The damaging effects of covid-19 will extend beyond the lungs to our brains and minds, scientists are warning. The viral disease may directly affect the nervous systems of some patients both during and post-infection, and the stress of the pandemic and its economic fallout is likely already leading to spikes in anxiety among the general public.
In a new preprint paper released this week in the journal Brain, Behavior and Immunity, researchers Emily Troyer, Jordan Kohn, and Suzi Hong, all from the University of California San Diego, argue that the world is set to face a “crashing wave” of neurological and psychological illness caused by covid-19.
Some of these harms can be attributed to the obvious changes that the pandemic has made to our daily lives, even for people not sickened by the coronavirus that causes covid-19. But there’s a growing sense among doctors and scientists that the virus itself can directly affect our brain health.
“I think we have all recently witnessed a significant shift in our society and economy, which has been associated with distress and fear for everyone,” lead author Troyer, a psychiatrist at UCSD, told Gizmodo. “We don’t want to minimize that, but my colleagues and I were also curious about whether or not individuals who developed covid-19 would experience not only the psychological stress associated with a pandemic, but also other neuropsychiatric symptoms related to the effects of the virus or host immune response on the nervous system.”
Past pandemics caused by viral respiratory illnesses such as the flu, Troyer and her co-authors noted, have been closely linked to reported spikes of neurological or psychiatric symptoms such as brain damage, mood changes, or muscular dysfunction. In many cases, these symptoms have happened during someone’s initial infection; other times, they happen post-infection. And we’re starting to see the same pattern with covid-19 emerge. Rarely, confirmed covid-19 patients have also had brain swelling, strokes, or seizures, while many more patients have reported a loss of smell or taste, which can be caused by neurological damage.
The authors lay out a few theories for how this is happening. Some evidence has suggested, for instance, that the coronavirus can slip past the blood-brain barrier and infect nerve cells directly. Another theory is that the immune system overshoots its response to the virus, causing systemic damage throughout the body, including to the brain. They also theorize that certain immune cells can become infected, migrate to the brain, and then trigger dangerous inflammation. Another less supported but plausible theory is that the coronavirus damages the gut microbiome, which then affects the brain.
All these explanations could be true to some extent. But even making it through the initial infection relatively healthy may not spare you from neurological problems down the line. Some viral infections, including the flu, are rarely known to trigger later autoimmune disorders that affect the brain and nervous system, which can cause muscle weakness, chronic pain, and even paralysis.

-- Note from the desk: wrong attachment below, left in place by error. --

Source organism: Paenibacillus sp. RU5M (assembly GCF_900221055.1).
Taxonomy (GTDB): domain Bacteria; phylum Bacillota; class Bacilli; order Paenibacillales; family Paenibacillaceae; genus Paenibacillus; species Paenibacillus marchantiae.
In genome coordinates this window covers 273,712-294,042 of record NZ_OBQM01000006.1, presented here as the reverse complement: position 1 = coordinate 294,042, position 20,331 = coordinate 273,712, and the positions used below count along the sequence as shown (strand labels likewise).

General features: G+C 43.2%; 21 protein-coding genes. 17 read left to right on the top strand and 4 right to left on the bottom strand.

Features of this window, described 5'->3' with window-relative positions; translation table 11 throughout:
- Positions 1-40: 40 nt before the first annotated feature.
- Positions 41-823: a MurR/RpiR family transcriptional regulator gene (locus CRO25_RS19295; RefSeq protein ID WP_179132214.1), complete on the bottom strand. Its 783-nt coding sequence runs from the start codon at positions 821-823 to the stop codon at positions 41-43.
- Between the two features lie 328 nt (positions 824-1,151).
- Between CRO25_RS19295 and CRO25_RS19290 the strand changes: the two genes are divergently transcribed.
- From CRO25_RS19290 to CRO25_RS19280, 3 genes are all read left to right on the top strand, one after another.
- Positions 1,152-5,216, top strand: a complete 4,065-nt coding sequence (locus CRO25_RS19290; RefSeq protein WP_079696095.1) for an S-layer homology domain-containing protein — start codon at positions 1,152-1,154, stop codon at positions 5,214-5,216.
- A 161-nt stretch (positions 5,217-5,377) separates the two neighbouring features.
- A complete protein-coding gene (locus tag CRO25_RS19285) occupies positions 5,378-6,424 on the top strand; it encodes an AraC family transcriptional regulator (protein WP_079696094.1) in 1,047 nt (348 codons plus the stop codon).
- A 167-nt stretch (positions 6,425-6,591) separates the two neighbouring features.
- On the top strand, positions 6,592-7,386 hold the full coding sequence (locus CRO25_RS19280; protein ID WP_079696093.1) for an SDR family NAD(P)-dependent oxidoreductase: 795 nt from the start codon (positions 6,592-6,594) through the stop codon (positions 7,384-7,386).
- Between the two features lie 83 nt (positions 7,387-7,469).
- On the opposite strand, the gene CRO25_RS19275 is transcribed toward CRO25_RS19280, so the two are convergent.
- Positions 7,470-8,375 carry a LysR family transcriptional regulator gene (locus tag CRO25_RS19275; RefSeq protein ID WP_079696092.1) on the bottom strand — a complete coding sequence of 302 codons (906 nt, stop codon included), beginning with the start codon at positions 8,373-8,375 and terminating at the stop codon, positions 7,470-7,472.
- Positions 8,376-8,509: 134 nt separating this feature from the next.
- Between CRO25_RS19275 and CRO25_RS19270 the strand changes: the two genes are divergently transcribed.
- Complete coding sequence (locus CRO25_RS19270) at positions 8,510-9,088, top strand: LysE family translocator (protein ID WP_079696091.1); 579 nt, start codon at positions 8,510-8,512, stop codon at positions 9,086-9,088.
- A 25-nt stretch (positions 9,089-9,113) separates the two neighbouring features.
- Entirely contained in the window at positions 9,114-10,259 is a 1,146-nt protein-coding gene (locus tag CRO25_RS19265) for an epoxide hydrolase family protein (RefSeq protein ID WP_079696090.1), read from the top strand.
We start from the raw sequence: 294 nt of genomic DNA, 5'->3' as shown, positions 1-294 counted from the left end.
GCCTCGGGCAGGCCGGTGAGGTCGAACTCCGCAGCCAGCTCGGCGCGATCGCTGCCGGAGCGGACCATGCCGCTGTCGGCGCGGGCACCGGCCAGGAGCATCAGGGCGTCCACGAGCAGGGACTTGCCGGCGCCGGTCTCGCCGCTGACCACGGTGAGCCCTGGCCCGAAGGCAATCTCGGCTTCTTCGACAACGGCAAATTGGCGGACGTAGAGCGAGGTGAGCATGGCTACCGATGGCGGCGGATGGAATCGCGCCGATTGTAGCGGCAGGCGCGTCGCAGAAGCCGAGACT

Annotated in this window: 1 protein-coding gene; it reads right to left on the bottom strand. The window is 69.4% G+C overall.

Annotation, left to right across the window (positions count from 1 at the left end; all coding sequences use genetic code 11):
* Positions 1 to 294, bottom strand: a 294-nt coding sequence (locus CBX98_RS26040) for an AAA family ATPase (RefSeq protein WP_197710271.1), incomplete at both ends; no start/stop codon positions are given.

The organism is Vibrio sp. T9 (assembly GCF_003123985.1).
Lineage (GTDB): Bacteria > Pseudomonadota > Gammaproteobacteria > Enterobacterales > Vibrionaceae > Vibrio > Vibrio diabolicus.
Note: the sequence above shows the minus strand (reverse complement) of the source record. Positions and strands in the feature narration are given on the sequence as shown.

Beyond those concerns, the pandemic is also affecting people’s mental health. Millions have seen covid-19 sicken or kill their family and friends, with many unable to be with their loved ones as they died or attend funerals in person, due to the aggressive measures needed to slow down person-to-person transmission. These same measures have shut down or curtailed non-essential businesses, dramatically changing most people’s daily lives and devastating many financially. In countries like the U.S., with weak worker protections, these lockdowns have led to the highest unemployment rates seen since the Great Depression.
Already, the authors note in their paper, there have been some reports of suicides among people worried about having the illness or catching it. Essential workers, including in health care, are also reporting high levels of stress and burnout related to covid-19, as many struggle with meager pay and risky working conditions that leave them exposed to the virus.
“This pandemic is a potential source of direct and vicarious traumatization for everyone,” the authors wrote.
Because we’re still in the early stages of this pandemic, it may take a long time before we can know how commonly these neurological afflictions are happening among covid-19 patients, especially those post-infection. One unanswered question is whether these complications happen more in people infected with the novel coronavirus, called SARS-CoV-2, than they do in people with other cold and flu viruses. But compared to other recent outbreaks of deadly coronaviruses like SARS and MERS, the scale of this coronavirus pandemic is significantly greater, Troyer said.
By raising awareness of these problems now, the authors hope that the medical community keeps a close eye on the brain health of covid-19 patients moving forward.
“We also want people to be aware that the nervous system could be involved in COVID-19, so we hope people will talk to their physicians about any emotional, behavioral, cognitive, or sensorimotor symptoms they might have over the course of their recovery,” Troyer said. “We don’t want to cause people more worry—we just want people to know to talk to their healthcare providers about these kinds of symptoms if they arise, and together we will get through this.”
If you or someone you know is having a crisis, please call the National Suicide Prevention Lifeline at 800-273-8255 or text the Crisis Text Line at 741-741.